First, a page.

How do you pronounce biopic, synod, and Breughel? - and why? Do our cake and archaic sound the same? Where does the stress go in stalagmite? What's odd about the word epergne? As a finale, the author writes a letter to his 16-year-old self.
Date: Mon, 29 Nov 2004 17:51:38 +0200 From: Verginica Mititelu Subject: Lexicology and Corpus Linguistics: An Introduction
AUTHOR: Halliday, M. A. K.; Teubert, Wolfgang; Yallop, Colin; Cermáková, Anna TITLE: Lexicology and Corpus Linguistics SUBTITLE: An Introduction SERIES: Open Linguistics PUBLISHER: Continuum YEAR: 2004
Verginica Barbu Mititelu, Romanian Academy Research Institute for Artificial Intelligence and Institute for Linguistics
This textbook addresses the beginners in the field of lexicology and of corpus linguistics, providing an introduction to their most important concepts.
The first chapter (Lexicology, by M. A. K. Halliday) is a presentation of the history of lexicology, since its origins, in different parts of the world. The study object of lexicology is difficult to grasp: sometimes words are not easy to identify, there are languages in the case of which one cannot speak about words (e.g. Chinese). That is why people tend to use the term lexical item instead.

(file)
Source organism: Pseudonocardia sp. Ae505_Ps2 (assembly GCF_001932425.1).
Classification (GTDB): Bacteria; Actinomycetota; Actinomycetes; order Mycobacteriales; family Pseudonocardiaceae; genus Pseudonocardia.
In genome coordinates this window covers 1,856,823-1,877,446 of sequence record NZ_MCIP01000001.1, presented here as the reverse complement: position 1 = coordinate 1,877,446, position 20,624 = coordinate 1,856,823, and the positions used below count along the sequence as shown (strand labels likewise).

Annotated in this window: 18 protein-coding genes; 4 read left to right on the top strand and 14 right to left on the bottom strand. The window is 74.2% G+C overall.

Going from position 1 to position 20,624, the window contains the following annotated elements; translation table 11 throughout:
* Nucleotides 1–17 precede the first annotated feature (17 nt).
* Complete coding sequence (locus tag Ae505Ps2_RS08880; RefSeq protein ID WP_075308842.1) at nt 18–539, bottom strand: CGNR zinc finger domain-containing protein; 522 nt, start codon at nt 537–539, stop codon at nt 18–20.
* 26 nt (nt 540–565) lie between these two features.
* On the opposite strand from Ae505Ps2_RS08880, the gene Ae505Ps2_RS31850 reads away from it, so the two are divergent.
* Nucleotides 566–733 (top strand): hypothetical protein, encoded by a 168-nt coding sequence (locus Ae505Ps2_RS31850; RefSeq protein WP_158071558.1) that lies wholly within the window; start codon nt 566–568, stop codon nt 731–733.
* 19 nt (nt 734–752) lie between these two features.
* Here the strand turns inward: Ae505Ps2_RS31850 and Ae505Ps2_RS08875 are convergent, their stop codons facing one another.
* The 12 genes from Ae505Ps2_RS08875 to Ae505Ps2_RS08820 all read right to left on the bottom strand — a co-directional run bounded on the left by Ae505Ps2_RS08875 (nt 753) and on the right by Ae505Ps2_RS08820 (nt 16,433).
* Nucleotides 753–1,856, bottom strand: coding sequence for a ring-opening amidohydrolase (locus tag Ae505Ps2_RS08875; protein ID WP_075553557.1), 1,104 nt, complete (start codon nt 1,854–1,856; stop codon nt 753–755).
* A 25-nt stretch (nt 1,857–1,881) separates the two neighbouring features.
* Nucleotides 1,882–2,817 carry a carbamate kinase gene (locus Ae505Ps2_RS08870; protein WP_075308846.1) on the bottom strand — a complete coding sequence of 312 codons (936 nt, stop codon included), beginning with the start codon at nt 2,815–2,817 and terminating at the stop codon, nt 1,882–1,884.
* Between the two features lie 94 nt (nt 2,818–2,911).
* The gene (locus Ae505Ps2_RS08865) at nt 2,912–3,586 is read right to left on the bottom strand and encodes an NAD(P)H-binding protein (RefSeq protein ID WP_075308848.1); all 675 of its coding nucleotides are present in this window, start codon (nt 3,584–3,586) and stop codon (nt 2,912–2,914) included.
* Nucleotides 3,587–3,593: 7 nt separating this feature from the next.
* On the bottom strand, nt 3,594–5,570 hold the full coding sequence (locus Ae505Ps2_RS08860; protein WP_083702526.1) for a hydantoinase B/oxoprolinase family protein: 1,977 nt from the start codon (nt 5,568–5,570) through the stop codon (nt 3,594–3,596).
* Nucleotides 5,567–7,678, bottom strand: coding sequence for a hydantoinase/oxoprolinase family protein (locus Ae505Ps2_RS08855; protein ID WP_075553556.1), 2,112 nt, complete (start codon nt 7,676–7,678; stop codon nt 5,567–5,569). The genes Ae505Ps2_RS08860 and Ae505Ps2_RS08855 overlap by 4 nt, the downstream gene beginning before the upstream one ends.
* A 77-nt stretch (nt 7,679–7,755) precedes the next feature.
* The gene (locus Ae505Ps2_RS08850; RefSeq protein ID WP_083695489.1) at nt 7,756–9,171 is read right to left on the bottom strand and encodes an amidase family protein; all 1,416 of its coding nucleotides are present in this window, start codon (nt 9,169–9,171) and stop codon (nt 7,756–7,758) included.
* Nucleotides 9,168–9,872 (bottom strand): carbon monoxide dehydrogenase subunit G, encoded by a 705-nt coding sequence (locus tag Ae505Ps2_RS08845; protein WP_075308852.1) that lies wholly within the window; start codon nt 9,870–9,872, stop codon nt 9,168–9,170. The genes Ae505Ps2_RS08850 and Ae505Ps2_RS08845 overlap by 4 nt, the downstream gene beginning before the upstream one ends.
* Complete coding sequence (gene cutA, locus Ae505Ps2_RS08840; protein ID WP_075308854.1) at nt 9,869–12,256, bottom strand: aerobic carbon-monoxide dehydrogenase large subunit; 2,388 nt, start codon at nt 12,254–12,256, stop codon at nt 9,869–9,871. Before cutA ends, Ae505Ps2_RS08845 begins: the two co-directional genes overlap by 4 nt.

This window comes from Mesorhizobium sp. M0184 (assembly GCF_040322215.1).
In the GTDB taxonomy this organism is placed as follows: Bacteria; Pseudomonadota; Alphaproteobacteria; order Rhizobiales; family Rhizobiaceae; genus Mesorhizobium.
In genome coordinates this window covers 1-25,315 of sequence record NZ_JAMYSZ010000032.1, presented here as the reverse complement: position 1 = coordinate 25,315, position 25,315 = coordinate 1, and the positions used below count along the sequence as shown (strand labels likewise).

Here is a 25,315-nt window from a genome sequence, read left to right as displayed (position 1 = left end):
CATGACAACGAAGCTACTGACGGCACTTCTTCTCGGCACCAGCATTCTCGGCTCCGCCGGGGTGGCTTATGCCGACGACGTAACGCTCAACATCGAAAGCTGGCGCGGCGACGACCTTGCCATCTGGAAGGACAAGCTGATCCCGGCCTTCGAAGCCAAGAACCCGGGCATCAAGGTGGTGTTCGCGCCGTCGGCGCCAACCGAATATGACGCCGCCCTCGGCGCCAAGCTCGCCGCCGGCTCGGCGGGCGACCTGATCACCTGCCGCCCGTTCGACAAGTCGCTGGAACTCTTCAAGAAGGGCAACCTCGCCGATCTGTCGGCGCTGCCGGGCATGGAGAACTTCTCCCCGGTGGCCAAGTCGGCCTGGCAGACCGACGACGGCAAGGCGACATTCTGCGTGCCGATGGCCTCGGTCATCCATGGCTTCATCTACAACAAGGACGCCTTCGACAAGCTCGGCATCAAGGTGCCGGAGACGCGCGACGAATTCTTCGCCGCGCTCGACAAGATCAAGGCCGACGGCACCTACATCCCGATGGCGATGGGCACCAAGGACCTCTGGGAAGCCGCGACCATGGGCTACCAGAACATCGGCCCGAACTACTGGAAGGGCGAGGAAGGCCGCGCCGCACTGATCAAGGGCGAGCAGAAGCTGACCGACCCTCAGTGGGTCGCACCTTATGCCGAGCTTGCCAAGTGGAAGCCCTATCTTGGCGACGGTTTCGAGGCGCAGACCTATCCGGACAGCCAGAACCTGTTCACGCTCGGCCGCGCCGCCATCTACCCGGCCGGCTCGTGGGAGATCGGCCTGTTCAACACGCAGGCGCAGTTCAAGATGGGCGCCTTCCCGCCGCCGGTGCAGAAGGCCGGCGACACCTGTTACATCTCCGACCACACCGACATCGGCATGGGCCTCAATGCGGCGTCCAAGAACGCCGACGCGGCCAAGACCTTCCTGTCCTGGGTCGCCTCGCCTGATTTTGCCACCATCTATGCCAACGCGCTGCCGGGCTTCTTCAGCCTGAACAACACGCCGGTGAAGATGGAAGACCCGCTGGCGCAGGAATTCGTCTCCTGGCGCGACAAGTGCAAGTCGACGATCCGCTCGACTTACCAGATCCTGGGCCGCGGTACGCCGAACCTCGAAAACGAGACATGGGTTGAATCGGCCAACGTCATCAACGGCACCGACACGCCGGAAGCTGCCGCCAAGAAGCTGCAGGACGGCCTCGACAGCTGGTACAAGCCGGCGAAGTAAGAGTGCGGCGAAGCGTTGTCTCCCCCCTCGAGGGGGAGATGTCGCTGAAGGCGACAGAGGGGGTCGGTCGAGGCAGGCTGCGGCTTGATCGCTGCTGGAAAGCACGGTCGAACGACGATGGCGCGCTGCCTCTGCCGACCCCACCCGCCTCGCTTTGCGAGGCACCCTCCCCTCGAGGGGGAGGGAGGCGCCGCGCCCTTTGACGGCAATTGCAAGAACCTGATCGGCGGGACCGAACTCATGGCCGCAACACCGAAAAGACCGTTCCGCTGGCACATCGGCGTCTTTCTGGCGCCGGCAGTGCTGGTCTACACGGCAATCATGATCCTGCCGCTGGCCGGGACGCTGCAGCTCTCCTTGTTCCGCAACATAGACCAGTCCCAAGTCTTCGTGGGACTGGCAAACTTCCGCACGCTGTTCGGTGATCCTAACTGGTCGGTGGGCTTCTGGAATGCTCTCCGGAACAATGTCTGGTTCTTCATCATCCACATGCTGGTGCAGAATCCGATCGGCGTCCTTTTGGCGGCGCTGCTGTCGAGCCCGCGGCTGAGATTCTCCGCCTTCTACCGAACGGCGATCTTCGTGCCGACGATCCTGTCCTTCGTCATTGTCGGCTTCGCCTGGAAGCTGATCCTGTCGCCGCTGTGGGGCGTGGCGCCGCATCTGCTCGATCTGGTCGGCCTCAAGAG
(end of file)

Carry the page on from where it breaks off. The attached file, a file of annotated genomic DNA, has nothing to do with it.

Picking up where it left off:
The methods of study and, at the same time, the information sources in lexicology are the dictionary and the thesaurus. Halliday compares and contrasts them in what concerns their organization and the information contained. Halliday also presents the last achievements within the field, basically due to the existence of large electronic corpora and of tools for data and text processing, thus permitting putting together lexical and grammatical data. As they cannot be separated from each other, it is better to speak about lexicogrammar, as one discipline.
In the second chapter (Words and meaning) C. Yallop first considers the nature of meaning. Dictionaries as inventories of word meanings are criticized, as they decontextualise meaning and treat it as a distinct entity. This is characteristic of both traditional (printed) and electronic dictionaries. Semantic nets (such as WordNet) were also criticized for this (see Buitelaar 1998, Weinreich 1964, Apresjan 1973).